Of course, you must pay the tax before you appeal the bill…..

According to the Sage of Ely this is a very sensible thing, that you must pay your tax bill before you try to appeal it:

HM Revenue & Customs paid out £1.9 million in compensation after sending a firm bankrupt with a tax demand that turned out to be wrong.
The embarrassing blunder has been disclosed in the fine print of the organisation’s annual report and accounts.

Umm, yeah. I too want the PCS scrotes to be able to bankrupt me with their errors.

4 thoughts on “Of course, you must pay the tax before you appeal the bill…..”

  1. Ritchie doesn’t understand this, as he’s got loads of cash.

    Ely property purchase completed on 22/04/2016 for £330,000 in cash.

    Downham Market property sale completed later on 10/06/2016 for £445,000 in cash (tax free profit £65,000 based on 2006 purchase).

    I assume he’s been stung by the double stamp duty for the second property/wait for refund if sell within 3 years thing that came in the budget?

    Still mystifying why he moved downmarket, but he has the liquid cash to buy before selling.

  2. Hopefully Osbo’s plan, to have the Revenue debit alleged taxes due from taxpayers in advance of a final decision, has died with his career.

  3. I very much doubt it – it seems that it’s a cornerstone of tax collection these days.
    While I have very little sympathy for those engaged in tax evasion, there is something fundamentally unfair with a system where you can :
    * Use a tax avoidance scheme – perfectly legal, and anyone who says otherwise while having a pension or ISA (or any of a fair number of similar schemes) is a bare faced liar (or just pig ignorant).
    * Declare said tax avoidance scheme to the tax authorities.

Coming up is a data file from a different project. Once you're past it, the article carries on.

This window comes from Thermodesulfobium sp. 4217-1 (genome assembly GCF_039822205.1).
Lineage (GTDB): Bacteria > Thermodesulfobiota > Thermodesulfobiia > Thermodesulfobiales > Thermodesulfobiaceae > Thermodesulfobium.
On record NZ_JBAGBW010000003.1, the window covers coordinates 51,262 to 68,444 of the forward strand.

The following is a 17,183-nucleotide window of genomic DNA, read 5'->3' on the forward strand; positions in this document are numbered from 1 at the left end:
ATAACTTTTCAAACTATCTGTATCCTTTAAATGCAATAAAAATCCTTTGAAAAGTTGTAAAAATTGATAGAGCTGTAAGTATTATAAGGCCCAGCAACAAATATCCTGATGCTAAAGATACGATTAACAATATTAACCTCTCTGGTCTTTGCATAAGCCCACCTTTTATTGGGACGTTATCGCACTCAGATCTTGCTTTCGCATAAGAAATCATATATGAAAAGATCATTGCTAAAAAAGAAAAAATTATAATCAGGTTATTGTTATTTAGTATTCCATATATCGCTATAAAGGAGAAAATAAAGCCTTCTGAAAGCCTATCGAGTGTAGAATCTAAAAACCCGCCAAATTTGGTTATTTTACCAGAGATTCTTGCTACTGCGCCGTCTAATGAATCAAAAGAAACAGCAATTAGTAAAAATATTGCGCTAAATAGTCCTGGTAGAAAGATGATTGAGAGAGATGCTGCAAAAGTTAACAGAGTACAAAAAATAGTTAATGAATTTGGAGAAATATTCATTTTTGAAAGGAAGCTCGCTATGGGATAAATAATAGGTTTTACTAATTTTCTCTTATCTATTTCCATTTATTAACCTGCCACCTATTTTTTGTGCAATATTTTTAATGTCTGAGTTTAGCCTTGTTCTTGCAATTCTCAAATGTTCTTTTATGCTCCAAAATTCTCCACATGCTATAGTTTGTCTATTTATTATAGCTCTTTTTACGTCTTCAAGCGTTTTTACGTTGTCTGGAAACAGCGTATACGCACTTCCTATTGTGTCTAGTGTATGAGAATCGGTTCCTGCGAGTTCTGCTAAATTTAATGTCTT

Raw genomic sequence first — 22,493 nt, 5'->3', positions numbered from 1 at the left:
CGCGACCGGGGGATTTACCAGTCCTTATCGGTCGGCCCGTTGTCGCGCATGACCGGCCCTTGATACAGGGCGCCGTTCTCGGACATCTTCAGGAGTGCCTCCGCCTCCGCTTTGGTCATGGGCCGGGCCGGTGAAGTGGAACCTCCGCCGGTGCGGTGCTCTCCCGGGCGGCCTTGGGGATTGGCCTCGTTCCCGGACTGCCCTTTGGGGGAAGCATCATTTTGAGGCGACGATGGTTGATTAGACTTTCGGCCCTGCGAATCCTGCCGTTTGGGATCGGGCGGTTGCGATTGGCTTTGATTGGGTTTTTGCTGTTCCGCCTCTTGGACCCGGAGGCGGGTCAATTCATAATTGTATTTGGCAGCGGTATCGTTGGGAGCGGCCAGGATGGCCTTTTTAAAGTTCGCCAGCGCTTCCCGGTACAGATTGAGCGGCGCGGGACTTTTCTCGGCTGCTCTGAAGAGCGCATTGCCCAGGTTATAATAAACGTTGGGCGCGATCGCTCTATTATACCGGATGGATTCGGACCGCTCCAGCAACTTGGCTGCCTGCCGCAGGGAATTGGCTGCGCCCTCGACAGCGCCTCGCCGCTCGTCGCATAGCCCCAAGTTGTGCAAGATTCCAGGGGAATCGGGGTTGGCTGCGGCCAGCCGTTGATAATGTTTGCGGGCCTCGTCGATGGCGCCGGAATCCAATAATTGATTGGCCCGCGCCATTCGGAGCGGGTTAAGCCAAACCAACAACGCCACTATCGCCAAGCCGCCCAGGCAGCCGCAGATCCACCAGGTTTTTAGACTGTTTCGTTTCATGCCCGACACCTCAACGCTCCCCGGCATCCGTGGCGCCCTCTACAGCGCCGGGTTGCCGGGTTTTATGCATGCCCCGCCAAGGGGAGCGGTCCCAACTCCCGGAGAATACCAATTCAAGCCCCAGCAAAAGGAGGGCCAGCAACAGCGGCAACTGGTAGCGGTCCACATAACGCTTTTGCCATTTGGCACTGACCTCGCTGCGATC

* Tax authorities will outright refuse to give anything reliable in terms of opinion as to it’s legality in advance.
    * Tax authorities will then wait many years, perhaps a decade, before declaring it illegal and demanding all the tax to be paid.
    * Tax authorities can sit back and take as long as they like to decide if the tax was actually due or not, and if in the wrong, suffer only to pay interest on what they “stole” from the taxpayer.
    Search for “Accelerated Payment Notice”. A tool which, like many others, was touted as being for one purpose, but which ends up being used far more widely. The logic is that certain types of tax evaders may well take their money out of the reach of HMRC while HMRC and the taxpayer are arguing about the amount. Thus a tool allowing them to require up-front payment would make sense. Where it doesn’t make sense, and is grossly unfair, is where the taxpayer properly declares the avoidance scheme – then HMRC sit on their arses and do nothing at all for a decade before deciding to act and demand 10 years disputed tax in advance of any discussions.
    While looking for a site about this (which I can’t find), I did come across this interesting article on why it may backfire on HMRC http://www.pinsentmasons.com/en/media/published-articles/why-hmrc-might-come-to-regret-accelerated-payment-notices/

  4. Simon,

    Agreed.

    In many cases, a tax payer might just as easily have taken alternative courses of action, for example, put money into pension schemes (fully tax allowable) or similar. And hence got partial reliefs in different ways.

    That’s not possible after the event if HMRC then apply retrospective decisions to taxpayer actions that at the time were often taken transparently, openly and in good faith.

    I accept that – to some – various of these avoidance schemes may not have appeared to pass the smell test. All the more reason for HMRC to have acted promptly and close them off years ago.

    Their current tactics in some cases might look like straightforward extortion.

    I must admit I always wondered if the DOTAS arrangements were going to turn out to be nothing more than ‘a trojan horse of sorts’.

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